Are Your Loved Ones at Risk? How Scam Artists Target the Elderly


If you have elderly loved ones, you want to do what you can to keep them safe. From retrofitting their homes with assistive and safety devices to giving them rides to the doctor’s office, you do everything you can to protect your loved ones physically; but what are you doing to protect their finances?

Unfortunately, elderly men and women are often the targets of scam artists. The victims of these kinds of fraud collectively lose millions of dollars a year, and once that money is gone it is usually gone for good.

If someone you care about falls prey to one of these scam artists, they could lose their life savings, and the standard of living they have worked so hard to create. As a concerned son, daughter or other relative, you have a vested interest in protecting the people you love, and that starts with educating yourself about what these scams are and how they work. Here are some of the biggest scams targeting the elderly.

Tech Support Scams

From smartphones and tablets to laptops and in-home assistants, technology lets grandparents video chat with their grandchildren, parents stay in touch with their kids and everyone enjoy a better and more convenient life. But that same technology can be turned on the older generation, a group of men and women who often lack the sophistication of their younger peers.

Tech support scams take advantage of this lack of knowledge and sophistication, targeting elderly men and women and separating them from their hard-earned money. These tech support schemes take a number of forms, and the harm they do can be extensive.

In a typical tech support scam, the scammer calls the victim, claiming their computer has been infected with a virus. If the victim falls for the scheme, the scammer connects remotely, surreptitiously planting malware designed to steal passwords, grab credit card numbers and compromise other personal information.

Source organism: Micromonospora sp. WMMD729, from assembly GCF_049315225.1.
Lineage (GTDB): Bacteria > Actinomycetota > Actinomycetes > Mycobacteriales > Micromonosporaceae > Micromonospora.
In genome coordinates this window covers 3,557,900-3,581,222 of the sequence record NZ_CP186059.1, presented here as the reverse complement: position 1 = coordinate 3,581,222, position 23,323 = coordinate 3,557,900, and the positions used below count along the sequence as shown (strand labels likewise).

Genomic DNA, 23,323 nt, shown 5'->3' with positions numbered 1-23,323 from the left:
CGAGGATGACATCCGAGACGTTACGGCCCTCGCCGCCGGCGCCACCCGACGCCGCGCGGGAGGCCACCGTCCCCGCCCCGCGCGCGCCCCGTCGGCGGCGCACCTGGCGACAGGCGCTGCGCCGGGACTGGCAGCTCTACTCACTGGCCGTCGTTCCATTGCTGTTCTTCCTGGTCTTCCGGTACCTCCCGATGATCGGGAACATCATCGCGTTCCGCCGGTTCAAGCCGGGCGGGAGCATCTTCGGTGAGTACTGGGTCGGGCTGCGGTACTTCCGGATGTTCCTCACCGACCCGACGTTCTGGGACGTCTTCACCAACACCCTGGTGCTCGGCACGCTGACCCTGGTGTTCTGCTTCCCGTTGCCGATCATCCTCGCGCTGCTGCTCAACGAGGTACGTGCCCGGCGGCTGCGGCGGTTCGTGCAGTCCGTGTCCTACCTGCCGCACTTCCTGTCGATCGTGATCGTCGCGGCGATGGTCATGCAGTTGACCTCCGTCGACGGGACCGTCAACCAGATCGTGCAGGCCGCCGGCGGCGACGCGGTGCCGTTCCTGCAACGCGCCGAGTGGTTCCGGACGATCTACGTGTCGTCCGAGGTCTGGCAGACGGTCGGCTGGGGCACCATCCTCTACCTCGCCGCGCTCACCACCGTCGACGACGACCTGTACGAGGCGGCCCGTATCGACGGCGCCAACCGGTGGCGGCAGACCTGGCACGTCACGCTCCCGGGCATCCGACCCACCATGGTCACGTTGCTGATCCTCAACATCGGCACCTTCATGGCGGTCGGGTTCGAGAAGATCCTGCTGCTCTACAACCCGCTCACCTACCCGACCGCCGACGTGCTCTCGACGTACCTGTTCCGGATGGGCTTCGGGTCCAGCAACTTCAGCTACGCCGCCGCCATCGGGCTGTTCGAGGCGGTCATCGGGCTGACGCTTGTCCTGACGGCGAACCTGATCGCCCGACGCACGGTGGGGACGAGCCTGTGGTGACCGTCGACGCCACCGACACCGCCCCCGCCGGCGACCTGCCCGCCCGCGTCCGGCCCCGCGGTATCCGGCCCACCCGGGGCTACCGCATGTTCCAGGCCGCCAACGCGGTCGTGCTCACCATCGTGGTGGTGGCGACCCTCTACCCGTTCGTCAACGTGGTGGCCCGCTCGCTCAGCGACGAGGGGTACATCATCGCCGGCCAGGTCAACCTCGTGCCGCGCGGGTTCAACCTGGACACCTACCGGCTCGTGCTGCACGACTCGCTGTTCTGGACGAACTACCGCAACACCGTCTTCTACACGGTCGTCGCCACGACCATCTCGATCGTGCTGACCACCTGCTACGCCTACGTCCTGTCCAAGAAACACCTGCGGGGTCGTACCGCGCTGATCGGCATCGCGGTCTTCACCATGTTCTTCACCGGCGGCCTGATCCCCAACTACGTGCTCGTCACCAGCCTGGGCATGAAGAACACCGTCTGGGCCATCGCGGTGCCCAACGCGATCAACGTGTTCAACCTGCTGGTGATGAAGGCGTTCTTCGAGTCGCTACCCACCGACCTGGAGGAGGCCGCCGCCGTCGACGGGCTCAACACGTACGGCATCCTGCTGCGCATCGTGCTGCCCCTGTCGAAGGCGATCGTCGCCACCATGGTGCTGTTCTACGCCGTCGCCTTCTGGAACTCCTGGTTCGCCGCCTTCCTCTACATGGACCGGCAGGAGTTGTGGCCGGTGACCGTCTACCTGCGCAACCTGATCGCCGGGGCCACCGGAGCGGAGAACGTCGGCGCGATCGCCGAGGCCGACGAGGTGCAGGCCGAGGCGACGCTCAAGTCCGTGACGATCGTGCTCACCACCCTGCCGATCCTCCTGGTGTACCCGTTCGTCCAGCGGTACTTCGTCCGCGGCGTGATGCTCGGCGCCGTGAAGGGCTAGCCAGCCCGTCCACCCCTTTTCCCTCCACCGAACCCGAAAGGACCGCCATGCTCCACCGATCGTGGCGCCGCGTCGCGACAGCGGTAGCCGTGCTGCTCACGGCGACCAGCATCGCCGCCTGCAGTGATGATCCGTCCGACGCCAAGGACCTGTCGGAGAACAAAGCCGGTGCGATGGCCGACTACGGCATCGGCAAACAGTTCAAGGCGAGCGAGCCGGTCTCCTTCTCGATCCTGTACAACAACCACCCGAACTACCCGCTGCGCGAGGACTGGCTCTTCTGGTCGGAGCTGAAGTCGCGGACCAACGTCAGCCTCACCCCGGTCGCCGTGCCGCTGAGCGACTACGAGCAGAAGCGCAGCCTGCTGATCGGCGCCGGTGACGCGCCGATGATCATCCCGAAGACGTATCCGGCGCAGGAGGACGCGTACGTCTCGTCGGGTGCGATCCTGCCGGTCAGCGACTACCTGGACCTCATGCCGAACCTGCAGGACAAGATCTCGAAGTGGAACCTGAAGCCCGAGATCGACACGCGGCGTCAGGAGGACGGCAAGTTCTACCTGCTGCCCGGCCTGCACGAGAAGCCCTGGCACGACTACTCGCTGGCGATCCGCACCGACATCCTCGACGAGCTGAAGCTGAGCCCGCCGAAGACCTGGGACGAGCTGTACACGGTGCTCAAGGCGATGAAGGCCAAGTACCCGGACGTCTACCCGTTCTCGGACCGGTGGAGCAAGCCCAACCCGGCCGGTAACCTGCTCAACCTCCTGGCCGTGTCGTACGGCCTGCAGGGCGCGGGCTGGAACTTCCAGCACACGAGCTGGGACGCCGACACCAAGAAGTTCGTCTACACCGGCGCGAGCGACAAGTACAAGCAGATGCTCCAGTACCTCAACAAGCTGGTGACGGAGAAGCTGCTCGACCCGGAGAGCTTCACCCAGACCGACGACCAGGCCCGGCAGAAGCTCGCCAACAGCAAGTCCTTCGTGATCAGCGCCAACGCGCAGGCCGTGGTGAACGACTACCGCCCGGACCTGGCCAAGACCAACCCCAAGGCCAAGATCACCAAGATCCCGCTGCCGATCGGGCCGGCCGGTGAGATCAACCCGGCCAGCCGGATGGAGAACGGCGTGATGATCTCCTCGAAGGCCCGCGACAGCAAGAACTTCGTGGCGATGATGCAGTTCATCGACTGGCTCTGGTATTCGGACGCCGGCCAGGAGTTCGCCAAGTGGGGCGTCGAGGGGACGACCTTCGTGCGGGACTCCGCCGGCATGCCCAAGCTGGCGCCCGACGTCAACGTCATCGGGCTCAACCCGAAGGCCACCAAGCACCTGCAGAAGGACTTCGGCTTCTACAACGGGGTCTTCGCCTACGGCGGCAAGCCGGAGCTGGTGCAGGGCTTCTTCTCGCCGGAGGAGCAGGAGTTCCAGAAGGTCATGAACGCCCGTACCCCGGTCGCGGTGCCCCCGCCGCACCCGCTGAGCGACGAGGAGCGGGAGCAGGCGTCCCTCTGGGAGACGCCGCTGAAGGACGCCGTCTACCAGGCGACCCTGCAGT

Other tech support scams sell overpriced packages that supposedly increase performance and prevent technical problems. And while these products may be real, they are also vastly overpriced. In many cases, computer owners could get the same performance enhancing tools for free.

If you want to protect your loved ones from these tech support scams, start by providing some education of your own. As a digital native or savvy tech consumer, you can do a lot to bridge the gap, so your elders will not fall for the next tech support scheme. Instead of falling for the next caller on the line, your parents and grandparents can call you instead, and you can provide the technical support they need.

IRS Payment Scams

A call from the IRS can strike fear into even the most savvy taxpayer, and that is why tax-related scams are so productive for the criminals. When the IRS is supposedly on the line, it is tempting to do what they say, as the results of tax non-compliance can include stiff fines and even jail time.

Elderly men and women are especially vulnerable to IRS tax payment schemes, especially if they have been financially responsible all their lives. If you want to protect your parents and grandparents, the right education is essential.

Let your elderly loved ones know that the IRS will never contact them by telephone or via email, and that all communication is initiated through good old-fashioned snail mail. And the IRS deals in cash and checks; they will never demand payment in gift cards or other alternative forms of currency.

Lottery and Sweepstake Scams

Everyone loves to win a prize, and lotteries can be a relatively inexpensive form of entertainment for the elderly. And while there is nothing wrong with playing the lottery or entering a sweepstakes, falling for a lottery or sweepstakes scam could be incredibly expensive.

These common elder scams target the vulnerable and the financially insecure, making them among the most insidious of all such crimes. In a typical lottery or sweepstakes scam, the victim is told they have won a prize, and then instructed to wire money for taxes or purchase gift cards to cover the cost of withholding.

If you want to protect your older loved ones from this type of fraud, start by educating them about how these scams work. You can also point out that legitimate lotteries and sweepstakes companies do not require taxes to be paid up front; winners are responsible for settling up with the IRS on their own.

Scammers are increasingly targeting senior citizens, preying on their trust, their vulnerability and their good nature. If you want to protect your elderly loved ones, you need to take a proactive approach, so they can stay safe in an increasingly dangerous financial world.




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